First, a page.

My brother was killed on July 23rd, 1916, at Bazentin-le-Petit in the Battle of the Somme. The story that I tell is only a story, and I cannot vouch for the facts. Week after week in the Observer, my father thundered for parents to let their sons go. It was honour with him that his own should not be sheltered. My brother was wanted on the staff, and was in fact called to a staff appointment a short time before he was killed. But his best friend in the army, Stewart McClinton, was killed shortly afterwards, and he went back to the trenches. He was under no illusions about what was waiting for him, and very shortly afterwards he was killed, as, from his last letter, he expected to be. "If I die," he wrote, "I couldn't die for a better cause."
The loss of of a son, an only son, is something that no other person can assess. I do not think that anyone, anyone at all, could fully know what that loss meant to my father, and increasingly as he grew older. Only the millions of other fathers who suffered in the same way can realise it. It was always in Garvin's heart; but he could seldom speak of it. At the time of his loss, he was both burdened and sustained by the need for giving comfort to my mother.
As a family, we went through the war keeping the even atmosphere of home life. My father wrote more fiercely, but not more assiduously than before. He put all he had into the cause of the Allies. My mother went to help in canteens; she spent much of her time arguing with tradesman, and making the best of the rations. Many of my parents' young friends were killed; and the relations come to my father for comfort.
My father said long afterwards that he died a thousand deaths for those in the trenches, including his own son. I have no doubt it was true, but he stayed awake night after night, groaning in his half-wakefulness, and evidently living through unimaginable scenes of the battlefield.
We heard of the Armistice the day before it was made public. On Armistice Day itself, she and I went alone to London. I remember her crying and crying through all the rejoicing, and saying: "It is too late for me."
Nearly three months later, she died, in her sleep, after a bad attack of the influenza that had overrun England after the war. She was a war casualty. The doctor had been in the morning, and had said she was better. But at some time in the late afternoon of Christmas Eve, the eve of her forty-third birthday, her heart gave up, and she went.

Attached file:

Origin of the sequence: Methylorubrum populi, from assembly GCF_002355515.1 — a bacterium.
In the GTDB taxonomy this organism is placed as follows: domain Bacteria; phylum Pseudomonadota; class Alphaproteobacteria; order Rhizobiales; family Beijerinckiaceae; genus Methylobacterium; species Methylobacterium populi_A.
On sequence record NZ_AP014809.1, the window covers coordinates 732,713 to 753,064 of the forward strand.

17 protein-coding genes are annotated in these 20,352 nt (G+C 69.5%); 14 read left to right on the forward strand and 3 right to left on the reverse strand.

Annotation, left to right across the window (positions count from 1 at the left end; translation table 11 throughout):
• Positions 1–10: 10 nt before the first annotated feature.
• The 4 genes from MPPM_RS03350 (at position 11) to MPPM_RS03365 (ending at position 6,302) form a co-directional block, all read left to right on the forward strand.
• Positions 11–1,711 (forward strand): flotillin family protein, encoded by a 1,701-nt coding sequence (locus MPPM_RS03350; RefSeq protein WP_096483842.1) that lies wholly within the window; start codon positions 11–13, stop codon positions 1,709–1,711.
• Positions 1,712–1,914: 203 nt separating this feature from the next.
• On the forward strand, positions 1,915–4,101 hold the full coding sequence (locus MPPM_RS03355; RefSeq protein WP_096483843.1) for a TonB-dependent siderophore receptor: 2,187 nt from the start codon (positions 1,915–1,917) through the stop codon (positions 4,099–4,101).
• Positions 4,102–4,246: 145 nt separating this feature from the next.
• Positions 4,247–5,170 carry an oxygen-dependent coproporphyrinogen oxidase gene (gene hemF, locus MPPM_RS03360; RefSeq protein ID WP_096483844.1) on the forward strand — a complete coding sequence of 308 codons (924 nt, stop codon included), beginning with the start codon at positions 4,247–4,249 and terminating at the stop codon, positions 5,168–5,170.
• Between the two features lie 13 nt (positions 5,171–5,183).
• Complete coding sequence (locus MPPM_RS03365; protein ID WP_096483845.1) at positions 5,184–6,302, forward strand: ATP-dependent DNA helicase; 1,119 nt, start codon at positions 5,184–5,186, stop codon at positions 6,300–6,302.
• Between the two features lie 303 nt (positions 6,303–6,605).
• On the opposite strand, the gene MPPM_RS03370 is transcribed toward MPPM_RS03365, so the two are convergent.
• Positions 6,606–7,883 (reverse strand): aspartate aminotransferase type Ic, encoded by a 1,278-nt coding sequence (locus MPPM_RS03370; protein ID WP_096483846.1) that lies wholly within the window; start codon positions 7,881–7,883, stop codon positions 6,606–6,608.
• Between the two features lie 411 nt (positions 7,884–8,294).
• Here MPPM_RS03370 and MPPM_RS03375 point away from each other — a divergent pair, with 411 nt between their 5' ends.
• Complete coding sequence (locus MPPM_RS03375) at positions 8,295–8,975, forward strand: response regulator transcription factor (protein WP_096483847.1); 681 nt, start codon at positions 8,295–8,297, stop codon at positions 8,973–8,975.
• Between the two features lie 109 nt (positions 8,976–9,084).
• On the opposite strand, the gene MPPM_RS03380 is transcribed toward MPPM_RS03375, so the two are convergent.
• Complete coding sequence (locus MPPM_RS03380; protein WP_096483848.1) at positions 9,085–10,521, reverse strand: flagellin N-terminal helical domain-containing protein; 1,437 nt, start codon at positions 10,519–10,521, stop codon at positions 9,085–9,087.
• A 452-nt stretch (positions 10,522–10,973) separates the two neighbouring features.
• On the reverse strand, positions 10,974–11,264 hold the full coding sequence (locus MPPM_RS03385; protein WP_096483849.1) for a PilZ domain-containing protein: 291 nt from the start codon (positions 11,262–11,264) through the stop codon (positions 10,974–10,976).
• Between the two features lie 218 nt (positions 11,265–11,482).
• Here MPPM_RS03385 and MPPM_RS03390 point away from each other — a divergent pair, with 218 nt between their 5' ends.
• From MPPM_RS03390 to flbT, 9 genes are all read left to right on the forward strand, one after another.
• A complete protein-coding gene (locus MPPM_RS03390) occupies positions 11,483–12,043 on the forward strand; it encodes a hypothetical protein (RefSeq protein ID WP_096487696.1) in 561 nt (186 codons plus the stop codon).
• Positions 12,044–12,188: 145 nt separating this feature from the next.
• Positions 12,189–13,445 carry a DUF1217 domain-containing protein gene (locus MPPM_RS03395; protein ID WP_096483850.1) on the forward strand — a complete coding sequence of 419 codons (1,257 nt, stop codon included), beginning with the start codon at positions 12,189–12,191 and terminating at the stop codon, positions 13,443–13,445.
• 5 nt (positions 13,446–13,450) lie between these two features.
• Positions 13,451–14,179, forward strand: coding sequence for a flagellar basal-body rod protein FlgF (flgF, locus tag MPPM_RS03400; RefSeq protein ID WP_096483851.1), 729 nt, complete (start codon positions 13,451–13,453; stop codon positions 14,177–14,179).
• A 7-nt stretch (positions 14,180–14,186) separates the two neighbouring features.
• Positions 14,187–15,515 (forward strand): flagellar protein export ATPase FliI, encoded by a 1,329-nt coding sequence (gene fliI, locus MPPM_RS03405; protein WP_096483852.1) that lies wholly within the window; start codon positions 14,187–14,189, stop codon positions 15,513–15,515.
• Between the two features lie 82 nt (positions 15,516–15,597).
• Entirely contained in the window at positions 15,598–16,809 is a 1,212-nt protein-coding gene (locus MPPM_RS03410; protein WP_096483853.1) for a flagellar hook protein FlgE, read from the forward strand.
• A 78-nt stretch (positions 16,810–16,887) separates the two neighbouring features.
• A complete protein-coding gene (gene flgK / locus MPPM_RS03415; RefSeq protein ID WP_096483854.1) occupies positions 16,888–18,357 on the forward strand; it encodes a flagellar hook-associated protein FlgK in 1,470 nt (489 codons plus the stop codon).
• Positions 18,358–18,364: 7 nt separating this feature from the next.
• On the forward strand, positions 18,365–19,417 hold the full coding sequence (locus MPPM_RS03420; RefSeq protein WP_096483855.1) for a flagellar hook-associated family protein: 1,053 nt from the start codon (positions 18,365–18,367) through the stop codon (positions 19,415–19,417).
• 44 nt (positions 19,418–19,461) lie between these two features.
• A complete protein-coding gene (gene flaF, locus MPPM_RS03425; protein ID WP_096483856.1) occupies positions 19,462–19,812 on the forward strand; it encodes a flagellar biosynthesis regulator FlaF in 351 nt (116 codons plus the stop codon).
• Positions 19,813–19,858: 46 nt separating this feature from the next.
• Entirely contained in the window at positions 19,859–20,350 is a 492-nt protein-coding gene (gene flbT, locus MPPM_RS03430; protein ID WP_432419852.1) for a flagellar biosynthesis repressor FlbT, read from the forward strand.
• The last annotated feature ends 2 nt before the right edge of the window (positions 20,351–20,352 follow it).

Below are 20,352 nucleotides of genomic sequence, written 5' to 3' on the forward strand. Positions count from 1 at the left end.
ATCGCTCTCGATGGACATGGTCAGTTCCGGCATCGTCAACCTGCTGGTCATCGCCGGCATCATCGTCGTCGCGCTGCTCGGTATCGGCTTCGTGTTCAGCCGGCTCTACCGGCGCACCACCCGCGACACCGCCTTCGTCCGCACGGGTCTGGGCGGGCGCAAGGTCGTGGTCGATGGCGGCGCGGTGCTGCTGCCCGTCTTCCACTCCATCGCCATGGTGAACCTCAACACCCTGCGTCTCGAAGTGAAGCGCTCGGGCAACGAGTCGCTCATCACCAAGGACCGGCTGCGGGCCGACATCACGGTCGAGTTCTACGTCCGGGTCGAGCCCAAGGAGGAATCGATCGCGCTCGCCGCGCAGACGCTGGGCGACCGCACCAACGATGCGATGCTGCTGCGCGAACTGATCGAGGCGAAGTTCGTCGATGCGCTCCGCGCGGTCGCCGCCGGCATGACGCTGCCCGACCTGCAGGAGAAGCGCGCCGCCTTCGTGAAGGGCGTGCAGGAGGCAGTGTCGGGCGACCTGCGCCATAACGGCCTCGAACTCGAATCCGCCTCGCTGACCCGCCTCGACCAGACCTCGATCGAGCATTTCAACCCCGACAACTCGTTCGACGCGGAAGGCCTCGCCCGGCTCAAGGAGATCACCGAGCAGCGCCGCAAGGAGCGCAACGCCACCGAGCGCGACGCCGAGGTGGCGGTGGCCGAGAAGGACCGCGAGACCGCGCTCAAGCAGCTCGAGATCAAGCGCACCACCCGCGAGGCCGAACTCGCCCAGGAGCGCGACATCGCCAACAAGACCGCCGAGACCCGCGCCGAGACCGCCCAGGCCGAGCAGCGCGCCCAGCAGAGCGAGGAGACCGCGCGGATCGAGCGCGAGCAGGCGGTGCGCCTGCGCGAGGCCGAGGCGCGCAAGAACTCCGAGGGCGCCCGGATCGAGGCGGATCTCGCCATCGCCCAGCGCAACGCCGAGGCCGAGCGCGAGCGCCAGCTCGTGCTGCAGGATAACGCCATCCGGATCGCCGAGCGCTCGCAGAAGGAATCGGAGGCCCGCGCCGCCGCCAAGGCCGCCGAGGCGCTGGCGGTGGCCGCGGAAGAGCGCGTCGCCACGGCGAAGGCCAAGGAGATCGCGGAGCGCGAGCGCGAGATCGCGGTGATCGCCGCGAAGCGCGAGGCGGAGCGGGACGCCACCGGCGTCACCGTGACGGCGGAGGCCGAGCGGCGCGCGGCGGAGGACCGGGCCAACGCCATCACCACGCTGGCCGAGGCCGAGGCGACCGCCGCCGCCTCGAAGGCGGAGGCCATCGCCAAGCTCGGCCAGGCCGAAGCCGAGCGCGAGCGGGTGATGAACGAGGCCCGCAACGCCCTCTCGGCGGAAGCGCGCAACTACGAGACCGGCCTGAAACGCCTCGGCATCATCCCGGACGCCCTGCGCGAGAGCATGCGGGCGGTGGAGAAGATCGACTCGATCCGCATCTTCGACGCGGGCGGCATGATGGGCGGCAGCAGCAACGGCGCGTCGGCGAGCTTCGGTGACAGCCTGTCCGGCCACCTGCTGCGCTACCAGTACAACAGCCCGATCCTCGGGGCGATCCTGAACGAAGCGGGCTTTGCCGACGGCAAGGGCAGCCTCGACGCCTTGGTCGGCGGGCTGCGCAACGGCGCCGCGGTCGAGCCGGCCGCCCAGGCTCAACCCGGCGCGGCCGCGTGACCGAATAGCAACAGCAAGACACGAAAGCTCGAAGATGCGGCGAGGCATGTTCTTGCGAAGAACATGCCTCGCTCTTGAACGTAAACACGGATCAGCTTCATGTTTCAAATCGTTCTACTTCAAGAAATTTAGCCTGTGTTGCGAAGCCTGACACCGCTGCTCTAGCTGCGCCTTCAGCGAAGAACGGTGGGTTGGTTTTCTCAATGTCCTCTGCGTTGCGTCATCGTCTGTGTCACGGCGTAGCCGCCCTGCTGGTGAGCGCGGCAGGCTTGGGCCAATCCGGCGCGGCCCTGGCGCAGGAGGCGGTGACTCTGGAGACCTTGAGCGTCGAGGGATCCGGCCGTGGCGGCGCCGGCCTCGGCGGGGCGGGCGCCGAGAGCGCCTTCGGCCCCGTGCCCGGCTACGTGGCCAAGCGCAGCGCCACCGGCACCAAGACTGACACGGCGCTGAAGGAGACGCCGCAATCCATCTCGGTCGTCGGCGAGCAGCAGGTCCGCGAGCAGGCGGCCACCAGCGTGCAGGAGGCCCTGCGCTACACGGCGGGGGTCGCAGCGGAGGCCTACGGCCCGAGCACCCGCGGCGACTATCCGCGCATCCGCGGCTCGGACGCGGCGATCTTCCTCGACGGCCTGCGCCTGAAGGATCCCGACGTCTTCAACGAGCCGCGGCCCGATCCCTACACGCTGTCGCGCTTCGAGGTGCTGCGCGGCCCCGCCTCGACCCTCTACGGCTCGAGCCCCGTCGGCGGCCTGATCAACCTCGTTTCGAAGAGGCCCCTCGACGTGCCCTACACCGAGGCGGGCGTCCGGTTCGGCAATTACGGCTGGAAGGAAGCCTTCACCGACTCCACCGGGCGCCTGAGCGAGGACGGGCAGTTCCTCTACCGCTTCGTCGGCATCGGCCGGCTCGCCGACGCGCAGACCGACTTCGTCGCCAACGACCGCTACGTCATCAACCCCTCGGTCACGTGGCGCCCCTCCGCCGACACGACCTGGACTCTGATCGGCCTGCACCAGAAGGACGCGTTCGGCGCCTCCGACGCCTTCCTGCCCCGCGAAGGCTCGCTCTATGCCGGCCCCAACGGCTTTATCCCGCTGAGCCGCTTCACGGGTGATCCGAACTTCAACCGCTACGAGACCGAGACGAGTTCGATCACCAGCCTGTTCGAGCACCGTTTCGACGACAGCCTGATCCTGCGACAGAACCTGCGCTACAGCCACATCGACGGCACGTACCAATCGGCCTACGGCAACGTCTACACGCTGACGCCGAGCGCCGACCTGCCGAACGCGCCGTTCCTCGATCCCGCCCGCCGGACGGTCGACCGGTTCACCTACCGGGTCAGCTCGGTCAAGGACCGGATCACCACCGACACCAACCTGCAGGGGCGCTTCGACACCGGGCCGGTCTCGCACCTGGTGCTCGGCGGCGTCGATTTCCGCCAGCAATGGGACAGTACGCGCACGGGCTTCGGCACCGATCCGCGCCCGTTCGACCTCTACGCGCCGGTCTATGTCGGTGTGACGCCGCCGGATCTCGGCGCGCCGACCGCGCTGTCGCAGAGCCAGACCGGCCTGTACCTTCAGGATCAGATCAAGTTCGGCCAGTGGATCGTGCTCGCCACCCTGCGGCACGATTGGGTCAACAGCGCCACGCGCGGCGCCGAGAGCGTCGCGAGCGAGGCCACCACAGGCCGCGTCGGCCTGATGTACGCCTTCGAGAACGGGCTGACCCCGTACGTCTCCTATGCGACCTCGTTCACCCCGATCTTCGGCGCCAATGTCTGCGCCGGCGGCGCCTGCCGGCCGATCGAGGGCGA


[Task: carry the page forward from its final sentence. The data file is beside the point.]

My father found her as she lay in bed. It was a more terrible thing for him than he had left to her. He was totally incapable of dealing with a large family, house and kitchen; and he felt his loss more and more. Year after year, I saw him break into uncontrollable tears when he mentioned my mother. The grief become more intense with the years, and not less. It was alarming to see him cry, but I learned from it that the more manly, the larger the man, the more he can let his tears flow without false shame.
The old battlefields of the Somme, once a picture of lively hamlets, diligent homesteads, sleek cultivation, are now scenes of wild solitude more lonely and sinister than the witches' heath in Macbeth. Other tracts are like them. No man who has traversed them can hope to tell what they are like or what he felt there. Still more paralysing of all expression is the unbelievable sight of the smashed towns - of a once thriving and rising town like Chauny, for instance, which had, I think, 40,000 inhabitants, and is now one nightmare-mass of shattered streets, skeleton walls, bristling wreckage, heaped rubbish, sagging timbers, mouldering wall-papers, and stray rags.